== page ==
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DIY coil tester- Part2
Posted to Tool & Equipment Forum on 2/24/2016 9 Replies

I'm back again with my second installment for another type of homemade COP coil bench tester. This design is to control a 3 or 4 wire coil with an internal module- ie. the primary switching transistor is part of the COP unit. Now what I came up with is a small device that makes a 0-5V squarewave with 3msec on-time at 15Hz.[DIY mini coil driver] So you could just buy an adjustable signal generator that would do the same thing, but where's the fun in that? ;)

Most 3 - 4 wire COP coils function about the same; power, ground, and a control ckt (4th wire might be another ground or coil feedback ckt). The control signal is usually a squarewave (around 0-4V to 0-5V), when it rises the coil starts charging, when it falls the coil fires.

This build is based on another NE555 signal generator. This unit has an on-board output transistor that is rated at 500mA - higher than most other units that just use the driver inside the 555 chip(100-200mA). [NE555 squarewave] Sourced from ebay (a dozen sellers have this- I'm sure from the same factory)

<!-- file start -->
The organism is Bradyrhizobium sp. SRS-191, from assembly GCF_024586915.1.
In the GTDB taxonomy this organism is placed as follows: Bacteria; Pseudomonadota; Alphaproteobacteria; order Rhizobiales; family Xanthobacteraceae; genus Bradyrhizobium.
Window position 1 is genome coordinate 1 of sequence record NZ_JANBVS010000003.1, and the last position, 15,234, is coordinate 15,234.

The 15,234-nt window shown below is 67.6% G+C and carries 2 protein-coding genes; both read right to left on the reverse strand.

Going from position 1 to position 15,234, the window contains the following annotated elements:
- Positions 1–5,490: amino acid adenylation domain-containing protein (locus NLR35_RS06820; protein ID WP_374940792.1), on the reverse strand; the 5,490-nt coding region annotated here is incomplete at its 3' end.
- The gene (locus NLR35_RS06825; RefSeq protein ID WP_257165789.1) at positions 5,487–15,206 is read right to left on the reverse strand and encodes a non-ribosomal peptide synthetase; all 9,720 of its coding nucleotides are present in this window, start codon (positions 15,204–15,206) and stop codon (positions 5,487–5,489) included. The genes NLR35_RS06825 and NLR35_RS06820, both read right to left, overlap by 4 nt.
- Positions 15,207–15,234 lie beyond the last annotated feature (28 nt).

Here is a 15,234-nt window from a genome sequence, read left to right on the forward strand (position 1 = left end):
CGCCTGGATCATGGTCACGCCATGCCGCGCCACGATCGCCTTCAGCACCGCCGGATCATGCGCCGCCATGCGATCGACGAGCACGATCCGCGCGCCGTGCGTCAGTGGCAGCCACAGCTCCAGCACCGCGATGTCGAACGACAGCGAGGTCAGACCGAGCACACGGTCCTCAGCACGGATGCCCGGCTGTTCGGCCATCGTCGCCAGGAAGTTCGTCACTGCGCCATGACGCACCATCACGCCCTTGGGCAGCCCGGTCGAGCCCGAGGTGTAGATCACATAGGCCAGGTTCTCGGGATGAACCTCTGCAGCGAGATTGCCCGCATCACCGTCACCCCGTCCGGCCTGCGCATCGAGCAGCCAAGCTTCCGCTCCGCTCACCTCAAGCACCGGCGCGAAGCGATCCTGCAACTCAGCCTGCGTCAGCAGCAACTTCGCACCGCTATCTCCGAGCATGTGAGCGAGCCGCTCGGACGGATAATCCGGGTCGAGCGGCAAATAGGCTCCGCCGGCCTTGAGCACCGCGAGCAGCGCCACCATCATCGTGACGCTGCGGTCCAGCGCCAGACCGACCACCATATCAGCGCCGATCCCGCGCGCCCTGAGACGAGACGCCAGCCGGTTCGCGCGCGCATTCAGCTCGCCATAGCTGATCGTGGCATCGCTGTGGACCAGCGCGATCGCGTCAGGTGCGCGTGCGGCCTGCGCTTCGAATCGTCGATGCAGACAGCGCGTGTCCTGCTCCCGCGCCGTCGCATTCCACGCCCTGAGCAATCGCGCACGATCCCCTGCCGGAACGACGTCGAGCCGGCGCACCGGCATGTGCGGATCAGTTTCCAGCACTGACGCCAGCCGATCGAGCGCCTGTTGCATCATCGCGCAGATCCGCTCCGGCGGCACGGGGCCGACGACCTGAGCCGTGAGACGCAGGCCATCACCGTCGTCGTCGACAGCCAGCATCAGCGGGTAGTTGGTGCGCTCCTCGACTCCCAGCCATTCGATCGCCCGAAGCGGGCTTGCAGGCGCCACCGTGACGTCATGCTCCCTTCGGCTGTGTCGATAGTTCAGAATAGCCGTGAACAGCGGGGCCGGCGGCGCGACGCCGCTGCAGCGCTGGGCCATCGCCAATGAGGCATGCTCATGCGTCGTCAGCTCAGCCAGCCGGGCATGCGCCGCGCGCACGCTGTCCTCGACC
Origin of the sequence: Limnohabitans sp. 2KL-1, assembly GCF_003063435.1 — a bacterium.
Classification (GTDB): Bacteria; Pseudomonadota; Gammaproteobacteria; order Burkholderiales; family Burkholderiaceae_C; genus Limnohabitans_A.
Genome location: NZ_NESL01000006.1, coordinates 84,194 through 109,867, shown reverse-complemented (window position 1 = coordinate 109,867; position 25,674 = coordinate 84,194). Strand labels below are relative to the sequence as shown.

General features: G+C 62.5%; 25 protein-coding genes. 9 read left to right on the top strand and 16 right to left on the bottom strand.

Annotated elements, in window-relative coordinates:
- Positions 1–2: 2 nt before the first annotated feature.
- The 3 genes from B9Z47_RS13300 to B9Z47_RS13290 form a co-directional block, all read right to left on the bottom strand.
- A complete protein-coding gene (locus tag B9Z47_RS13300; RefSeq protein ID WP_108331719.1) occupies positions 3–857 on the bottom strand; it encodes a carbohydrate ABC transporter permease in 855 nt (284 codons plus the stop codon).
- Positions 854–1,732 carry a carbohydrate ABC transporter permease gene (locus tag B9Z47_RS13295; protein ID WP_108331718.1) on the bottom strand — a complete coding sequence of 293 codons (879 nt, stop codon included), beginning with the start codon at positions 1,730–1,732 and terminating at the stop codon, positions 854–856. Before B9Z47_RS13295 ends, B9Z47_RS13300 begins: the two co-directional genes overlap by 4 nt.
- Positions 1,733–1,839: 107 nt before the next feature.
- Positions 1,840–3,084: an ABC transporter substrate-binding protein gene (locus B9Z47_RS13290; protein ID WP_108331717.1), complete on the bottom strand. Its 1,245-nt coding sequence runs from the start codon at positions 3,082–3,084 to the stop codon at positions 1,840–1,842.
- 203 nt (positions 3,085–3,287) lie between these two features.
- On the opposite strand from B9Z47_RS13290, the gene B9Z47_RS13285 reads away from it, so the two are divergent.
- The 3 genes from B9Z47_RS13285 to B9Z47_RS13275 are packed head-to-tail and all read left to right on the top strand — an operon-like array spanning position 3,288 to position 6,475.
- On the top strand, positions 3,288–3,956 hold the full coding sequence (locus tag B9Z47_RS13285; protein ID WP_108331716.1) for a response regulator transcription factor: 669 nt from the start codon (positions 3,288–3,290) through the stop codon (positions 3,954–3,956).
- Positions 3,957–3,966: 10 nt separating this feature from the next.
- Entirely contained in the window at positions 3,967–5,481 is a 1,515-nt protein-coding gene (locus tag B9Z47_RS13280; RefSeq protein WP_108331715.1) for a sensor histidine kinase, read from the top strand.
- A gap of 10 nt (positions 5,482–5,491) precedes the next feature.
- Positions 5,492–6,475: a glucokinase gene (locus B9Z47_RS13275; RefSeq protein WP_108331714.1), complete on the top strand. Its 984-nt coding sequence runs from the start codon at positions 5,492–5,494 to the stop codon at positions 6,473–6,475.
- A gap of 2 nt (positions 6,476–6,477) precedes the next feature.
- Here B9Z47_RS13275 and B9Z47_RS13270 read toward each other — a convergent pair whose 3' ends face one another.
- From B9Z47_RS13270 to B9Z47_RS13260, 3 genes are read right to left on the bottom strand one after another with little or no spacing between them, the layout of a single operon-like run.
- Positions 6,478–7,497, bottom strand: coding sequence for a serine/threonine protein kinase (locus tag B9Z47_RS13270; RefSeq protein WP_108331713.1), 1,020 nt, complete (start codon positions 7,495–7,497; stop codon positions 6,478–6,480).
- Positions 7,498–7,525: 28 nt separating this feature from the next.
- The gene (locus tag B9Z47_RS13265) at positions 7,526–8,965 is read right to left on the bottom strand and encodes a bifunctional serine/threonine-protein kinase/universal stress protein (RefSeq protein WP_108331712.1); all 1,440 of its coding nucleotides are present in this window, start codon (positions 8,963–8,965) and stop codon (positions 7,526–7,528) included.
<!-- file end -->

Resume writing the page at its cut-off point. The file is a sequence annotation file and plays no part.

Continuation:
So here is the block diagram. [block diagram for DIY coil driver] Battery power goes through a fuse (7.5A) & splits to the COP (+) & a momentary switch. From the switch power goes through a diode for reverse-polarity protection, then to a DC-DC buck regulator - converter [Mini DC-DC buck converter] - also ebay. The adjustable converter is set to reduce voltage from 12V to 5V. 5V into the NE555 generator produces my 5V squarewave. There is a 1/4W resistor (about 100 ohms) in the output ckt to protect the 555 unit from shorting the signal to ground (overload).

There you have it. I find it's a nice tool to have- not often but sometimes. For about $15 plus some scrounged bits. Connect the power, ground(s) & signal leads, add a spark gap tester, then hit the button.

Chris from New Jersey

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